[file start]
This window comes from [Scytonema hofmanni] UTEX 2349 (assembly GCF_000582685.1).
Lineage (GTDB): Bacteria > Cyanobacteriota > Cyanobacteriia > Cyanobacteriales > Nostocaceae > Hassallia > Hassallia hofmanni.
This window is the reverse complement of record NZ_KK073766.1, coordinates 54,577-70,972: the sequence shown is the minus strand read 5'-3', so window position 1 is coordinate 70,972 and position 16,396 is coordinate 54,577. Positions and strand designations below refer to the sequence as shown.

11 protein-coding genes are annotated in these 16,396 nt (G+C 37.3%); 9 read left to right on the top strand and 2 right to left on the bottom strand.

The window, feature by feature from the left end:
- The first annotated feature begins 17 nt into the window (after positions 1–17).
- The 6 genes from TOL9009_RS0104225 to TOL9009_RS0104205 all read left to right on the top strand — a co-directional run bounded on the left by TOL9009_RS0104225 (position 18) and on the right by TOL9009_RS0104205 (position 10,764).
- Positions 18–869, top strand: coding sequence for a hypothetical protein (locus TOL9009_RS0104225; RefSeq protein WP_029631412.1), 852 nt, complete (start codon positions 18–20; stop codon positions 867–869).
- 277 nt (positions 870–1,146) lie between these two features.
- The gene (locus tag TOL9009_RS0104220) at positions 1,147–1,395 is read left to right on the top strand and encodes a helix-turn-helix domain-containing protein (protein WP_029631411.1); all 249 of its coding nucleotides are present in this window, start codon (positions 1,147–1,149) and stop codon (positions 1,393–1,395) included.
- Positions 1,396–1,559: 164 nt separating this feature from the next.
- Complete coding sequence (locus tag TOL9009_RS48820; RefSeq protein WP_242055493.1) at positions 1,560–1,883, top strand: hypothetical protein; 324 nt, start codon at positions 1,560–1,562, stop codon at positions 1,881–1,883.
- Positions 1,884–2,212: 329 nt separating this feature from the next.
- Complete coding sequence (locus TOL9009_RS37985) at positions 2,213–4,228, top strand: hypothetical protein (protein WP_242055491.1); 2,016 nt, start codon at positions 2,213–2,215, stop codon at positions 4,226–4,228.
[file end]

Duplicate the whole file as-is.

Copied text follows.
This window comes from [Scytonema hofmanni] UTEX 2349 (assembly GCF_000582685.1).
Lineage (GTDB): Bacteria > Cyanobacteriota > Cyanobacteriia > Cyanobacteriales > Nostocaceae > Hassallia > Hassallia hofmanni.
This window is the reverse complement of record NZ_KK073766.1, coordinates 54,577-70,972: the sequence shown is the minus strand read 5'-3', so window position 1 is coordinate 70,972 and position 16,396 is coordinate 54,577. Positions and strand designations below refer to the sequence as shown.

11 protein-coding genes are annotated in these 16,396 nt (G+C 37.3%); 9 read left to right on the top strand and 2 right to left on the bottom strand.

The window, feature by feature from the left end:
- The first annotated feature begins 17 nt into the window (after positions 1–17).
- The 6 genes from TOL9009_RS0104225 to TOL9009_RS0104205 all read left to right on the top strand — a co-directional run bounded on the left by TOL9009_RS0104225 (position 18) and on the right by TOL9009_RS0104205 (position 10,764).
- Positions 18–869, top strand: coding sequence for a hypothetical protein (locus TOL9009_RS0104225; RefSeq protein WP_029631412.1), 852 nt, complete (start codon positions 18–20; stop codon positions 867–869).
- 277 nt (positions 870–1,146) lie between these two features.
- The gene (locus tag TOL9009_RS0104220) at positions 1,147–1,395 is read left to right on the top strand and encodes a helix-turn-helix domain-containing protein (protein WP_029631411.1); all 249 of its coding nucleotides are present in this window, start codon (positions 1,147–1,149) and stop codon (positions 1,393–1,395) included.
- Positions 1,396–1,559: 164 nt separating this feature from the next.
- Complete coding sequence (locus tag TOL9009_RS48820; RefSeq protein WP_242055493.1) at positions 1,560–1,883, top strand: hypothetical protein; 324 nt, start codon at positions 1,560–1,562, stop codon at positions 1,881–1,883.
- Positions 1,884–2,212: 329 nt separating this feature from the next.
- Complete coding sequence (locus TOL9009_RS37985) at positions 2,213–4,228, top strand: hypothetical protein (protein WP_242055491.1); 2,016 nt, start codon at positions 2,213–2,215, stop codon at positions 4,226–4,228.